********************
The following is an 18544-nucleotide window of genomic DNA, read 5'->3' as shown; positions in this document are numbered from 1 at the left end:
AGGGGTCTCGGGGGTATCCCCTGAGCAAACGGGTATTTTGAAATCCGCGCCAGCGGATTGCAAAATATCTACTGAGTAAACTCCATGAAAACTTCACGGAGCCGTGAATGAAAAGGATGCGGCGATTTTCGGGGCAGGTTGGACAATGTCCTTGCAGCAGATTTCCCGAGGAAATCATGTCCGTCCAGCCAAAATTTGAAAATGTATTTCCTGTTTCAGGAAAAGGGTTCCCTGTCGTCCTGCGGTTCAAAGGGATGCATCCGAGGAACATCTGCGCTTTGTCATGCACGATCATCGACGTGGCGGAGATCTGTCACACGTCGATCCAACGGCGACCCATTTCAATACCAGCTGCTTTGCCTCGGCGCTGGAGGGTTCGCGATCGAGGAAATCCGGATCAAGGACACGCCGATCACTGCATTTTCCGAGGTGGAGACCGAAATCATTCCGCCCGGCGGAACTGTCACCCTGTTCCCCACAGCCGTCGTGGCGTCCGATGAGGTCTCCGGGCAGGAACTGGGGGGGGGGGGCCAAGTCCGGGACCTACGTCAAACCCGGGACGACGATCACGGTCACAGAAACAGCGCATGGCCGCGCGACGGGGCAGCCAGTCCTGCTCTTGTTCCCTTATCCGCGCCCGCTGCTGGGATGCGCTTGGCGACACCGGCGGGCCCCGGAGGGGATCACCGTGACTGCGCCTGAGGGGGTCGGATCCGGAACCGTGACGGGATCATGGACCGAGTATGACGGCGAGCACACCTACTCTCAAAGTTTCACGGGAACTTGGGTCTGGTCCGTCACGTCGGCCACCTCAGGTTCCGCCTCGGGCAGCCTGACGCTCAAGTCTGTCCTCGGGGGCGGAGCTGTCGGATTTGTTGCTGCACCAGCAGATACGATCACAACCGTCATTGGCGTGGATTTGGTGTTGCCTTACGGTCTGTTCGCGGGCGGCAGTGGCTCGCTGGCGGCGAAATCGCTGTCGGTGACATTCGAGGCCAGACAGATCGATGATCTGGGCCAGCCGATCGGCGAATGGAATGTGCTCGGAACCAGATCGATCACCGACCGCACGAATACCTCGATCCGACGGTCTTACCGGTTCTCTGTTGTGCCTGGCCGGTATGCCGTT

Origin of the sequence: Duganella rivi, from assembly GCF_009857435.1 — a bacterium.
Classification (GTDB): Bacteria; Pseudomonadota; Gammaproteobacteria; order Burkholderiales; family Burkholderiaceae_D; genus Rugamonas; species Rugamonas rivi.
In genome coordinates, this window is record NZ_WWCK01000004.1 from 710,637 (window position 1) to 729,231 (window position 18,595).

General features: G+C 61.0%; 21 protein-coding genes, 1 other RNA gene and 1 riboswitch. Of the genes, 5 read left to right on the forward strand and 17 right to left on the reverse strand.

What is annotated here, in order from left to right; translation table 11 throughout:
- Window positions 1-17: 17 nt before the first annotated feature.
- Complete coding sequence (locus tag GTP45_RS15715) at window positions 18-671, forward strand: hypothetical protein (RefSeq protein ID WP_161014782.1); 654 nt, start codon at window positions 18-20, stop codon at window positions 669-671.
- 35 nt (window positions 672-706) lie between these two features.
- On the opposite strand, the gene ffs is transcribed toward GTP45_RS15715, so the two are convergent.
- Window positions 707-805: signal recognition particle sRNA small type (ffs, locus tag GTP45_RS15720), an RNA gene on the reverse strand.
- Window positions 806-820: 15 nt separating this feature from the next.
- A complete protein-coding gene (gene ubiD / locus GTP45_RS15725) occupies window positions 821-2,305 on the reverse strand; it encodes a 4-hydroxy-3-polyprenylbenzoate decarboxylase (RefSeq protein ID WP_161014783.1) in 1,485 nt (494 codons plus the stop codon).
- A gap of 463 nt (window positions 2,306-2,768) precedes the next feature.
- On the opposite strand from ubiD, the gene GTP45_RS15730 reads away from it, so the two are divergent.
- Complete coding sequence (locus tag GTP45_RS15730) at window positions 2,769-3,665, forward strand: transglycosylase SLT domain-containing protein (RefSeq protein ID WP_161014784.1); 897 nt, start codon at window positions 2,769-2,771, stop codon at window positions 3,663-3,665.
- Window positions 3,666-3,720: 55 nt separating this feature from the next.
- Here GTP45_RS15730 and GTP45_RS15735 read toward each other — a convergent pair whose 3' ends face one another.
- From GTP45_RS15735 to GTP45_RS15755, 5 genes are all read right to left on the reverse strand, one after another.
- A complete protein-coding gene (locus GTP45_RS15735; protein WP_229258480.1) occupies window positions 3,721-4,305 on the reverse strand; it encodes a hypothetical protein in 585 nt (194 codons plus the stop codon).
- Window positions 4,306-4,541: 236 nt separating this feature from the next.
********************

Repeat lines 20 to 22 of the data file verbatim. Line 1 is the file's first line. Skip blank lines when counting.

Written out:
- From GTP45_RS15735 to GTP45_RS15755, 5 genes are all read right to left on the reverse strand, one after another.
- A complete protein-coding gene (locus GTP45_RS15735; protein WP_229258480.1) occupies window positions 3,721-4,305 on the reverse strand; it encodes a hypothetical protein in 585 nt (194 codons plus the stop codon).
- Window positions 4,306-4,541: 236 nt separating this feature from the next.